The results of this semi-starvation were predictable. Participants were always hungry. They couldn’t control their body temperature and lost coordination. Their appearance suffered, as did sex drive and energy levels. When they were finally allowed to eat again, many of the men binged on 10,000 calories or more per day. This study was recently replicated with similar results.
This vicious cycle plays out as millions of Americans attempt weight loss through short-term “yo-yo” dieting that changes portion sizes but never underlying habits.
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Understanding the appestat & different kinds of hunger
The failure of most diets, in the long run, stems from the body's unwillingness to starve itself. Appetite is an ancient survival mechanism without which we would not be motivated to seek out food when it’s needed. For thousands of years, obesity was nonexistent in humans, suggesting this mechanism was finely tuned for survival.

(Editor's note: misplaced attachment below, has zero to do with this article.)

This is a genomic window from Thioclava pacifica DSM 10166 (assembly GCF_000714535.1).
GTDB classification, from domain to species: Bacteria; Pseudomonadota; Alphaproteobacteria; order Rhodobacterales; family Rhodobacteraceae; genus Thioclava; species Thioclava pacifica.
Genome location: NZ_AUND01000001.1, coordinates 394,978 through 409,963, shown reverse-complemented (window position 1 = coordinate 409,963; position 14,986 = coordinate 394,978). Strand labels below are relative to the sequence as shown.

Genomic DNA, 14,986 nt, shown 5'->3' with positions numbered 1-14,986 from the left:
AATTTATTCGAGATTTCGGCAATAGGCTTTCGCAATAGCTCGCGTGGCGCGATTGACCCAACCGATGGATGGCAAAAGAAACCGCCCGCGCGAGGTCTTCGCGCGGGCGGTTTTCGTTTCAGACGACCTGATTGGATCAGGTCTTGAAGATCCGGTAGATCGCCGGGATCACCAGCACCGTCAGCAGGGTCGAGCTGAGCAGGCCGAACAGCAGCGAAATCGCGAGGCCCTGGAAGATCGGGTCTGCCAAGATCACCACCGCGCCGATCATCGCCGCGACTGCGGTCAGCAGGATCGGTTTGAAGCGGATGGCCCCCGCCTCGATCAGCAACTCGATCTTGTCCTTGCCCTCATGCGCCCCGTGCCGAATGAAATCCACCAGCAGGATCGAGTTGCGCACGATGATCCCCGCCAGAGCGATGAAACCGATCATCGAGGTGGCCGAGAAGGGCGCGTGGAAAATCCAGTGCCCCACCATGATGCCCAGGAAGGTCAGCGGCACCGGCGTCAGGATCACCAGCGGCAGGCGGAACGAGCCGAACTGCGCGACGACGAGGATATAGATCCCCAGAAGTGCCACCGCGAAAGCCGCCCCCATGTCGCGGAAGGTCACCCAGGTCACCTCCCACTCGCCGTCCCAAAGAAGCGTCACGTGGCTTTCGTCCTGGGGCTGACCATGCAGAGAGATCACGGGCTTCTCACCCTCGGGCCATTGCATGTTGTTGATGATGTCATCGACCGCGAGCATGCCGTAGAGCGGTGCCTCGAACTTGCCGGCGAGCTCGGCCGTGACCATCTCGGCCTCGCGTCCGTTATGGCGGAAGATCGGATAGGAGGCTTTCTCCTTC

Drugs like Ozempic™ work by overriding our natural appetite signals, but the drug’s long list of side effects suggests this comes at the expense of malnutrition. As Keyes’s study showed, we suffer without proper nutrition. The dreaded “starvation mode” people talk about is just a long-term response to a caloric deficit, where your body's hormones start to signal the need to conserve energy. This can lead to feelings of being constantly cold, having low energy and, of course, being hungry.
However, we must distinguish true biological hunger—or starvation in extreme cases—from fleeting hunger sensations that trick the brain into thinking we need to eat when our energy needs can easily be met with existing fuel stores. Hunger is not starvation. Our appetite, or momentary hunger, is conditioned by a different set of hormones than do-or-die starvation mode.
In his book The Power of Appetite Correction, Burt Herring compares the body's hormonal hunger signals to a thermostat regulating a house's temperature. The “appestat” controls how much fuel we burn to maintain adequate fat stores in emergencies. In Herring's analogy, body fat percentage represents temperature, hovering within a small range around a “set point” largely beyond our control. Whereas true hunger comes from the body, appestat-driven eating emerges from within the brain core. It overrides conscious preferences. It's instinctive.